For Total Recall, if you remember down in Mars there was this big ventilation fan that ventilated the whole underground, and so I recorded a series of antique ceiling fans. They had this nice little hum and squeak and they became the Martian fans. And also there were these huge digger devices that would cut tunnels, so for that one I actually used an old-fashioned lawnmower that you push along, with no motor, which had the right kind of blade effect. You put them in the machines and slow them down and speed them up and turn them upside down and play with the EQ—that was the source material where these things were created. RoboCop 2 was mostly about the evil robot, so there was a whole lot of stuff with the footsteps and the mechanics of the machine that I got involved in. We were using a whole lot of servo motors from automobiles—a lot of times on a hatchback car there’s a nice little pneumatic thing that keeps the back window up. I fooled around with the pssshhwww sound until it became part of the footsteps of the evil robot.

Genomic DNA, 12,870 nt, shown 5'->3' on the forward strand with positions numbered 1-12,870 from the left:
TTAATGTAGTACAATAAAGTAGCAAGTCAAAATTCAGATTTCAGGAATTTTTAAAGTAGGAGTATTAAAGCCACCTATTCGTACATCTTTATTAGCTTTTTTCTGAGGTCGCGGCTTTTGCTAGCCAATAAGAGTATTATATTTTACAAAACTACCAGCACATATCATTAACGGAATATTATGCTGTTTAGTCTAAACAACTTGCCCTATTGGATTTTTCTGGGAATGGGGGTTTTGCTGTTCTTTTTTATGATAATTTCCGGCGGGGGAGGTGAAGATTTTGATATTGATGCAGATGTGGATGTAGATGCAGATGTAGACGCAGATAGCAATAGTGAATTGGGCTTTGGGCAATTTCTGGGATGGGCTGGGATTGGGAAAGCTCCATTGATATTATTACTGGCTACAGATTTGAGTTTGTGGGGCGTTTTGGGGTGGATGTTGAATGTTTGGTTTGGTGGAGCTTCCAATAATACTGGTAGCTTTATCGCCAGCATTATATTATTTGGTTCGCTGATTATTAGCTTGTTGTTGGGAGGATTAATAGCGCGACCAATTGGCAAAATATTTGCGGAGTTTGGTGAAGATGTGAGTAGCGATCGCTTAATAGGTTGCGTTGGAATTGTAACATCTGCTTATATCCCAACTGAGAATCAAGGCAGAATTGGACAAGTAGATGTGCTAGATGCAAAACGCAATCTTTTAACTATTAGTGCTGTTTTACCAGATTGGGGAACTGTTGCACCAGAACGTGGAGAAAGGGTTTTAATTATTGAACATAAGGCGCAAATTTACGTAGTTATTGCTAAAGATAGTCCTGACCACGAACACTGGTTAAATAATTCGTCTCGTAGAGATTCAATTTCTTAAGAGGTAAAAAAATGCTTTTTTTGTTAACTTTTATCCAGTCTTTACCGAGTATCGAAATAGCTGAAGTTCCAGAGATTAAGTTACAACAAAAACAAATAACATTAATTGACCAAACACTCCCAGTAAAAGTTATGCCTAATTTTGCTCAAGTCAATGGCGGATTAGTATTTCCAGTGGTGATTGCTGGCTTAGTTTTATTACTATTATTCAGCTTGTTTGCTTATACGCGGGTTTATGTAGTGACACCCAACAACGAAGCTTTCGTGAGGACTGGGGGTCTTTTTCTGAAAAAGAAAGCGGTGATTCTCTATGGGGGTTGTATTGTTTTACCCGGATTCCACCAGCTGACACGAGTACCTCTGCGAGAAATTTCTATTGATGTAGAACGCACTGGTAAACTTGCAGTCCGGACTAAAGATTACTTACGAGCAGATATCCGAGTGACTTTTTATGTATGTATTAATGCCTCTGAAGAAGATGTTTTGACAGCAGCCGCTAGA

Did you experience the glamour of Hollywood in the 80s and 90s?
It was fun to go to parties and screenings but I was never on the paparazzi list where I’d be making a scene with all the actors. I’m more of a musician, behind the scenes. All the stars have come and gone before I even get close to a project. As far as famous people, probably Star Trek because Leonard Nimoy and William Shatner were directors and they would come over to the studio with me to work on sound effects.
I imagine Halloween is your busiest time of year.
I always make the joke that I love Halloween because I’m making money when I’m sleeping. People who wrote Christmas music like Christmas, and I’m the same with Halloween. Halloween ringtones are very popular. So it’s permeated the culture completely and, again, you can’t plan for that—it’s just stuff that happens.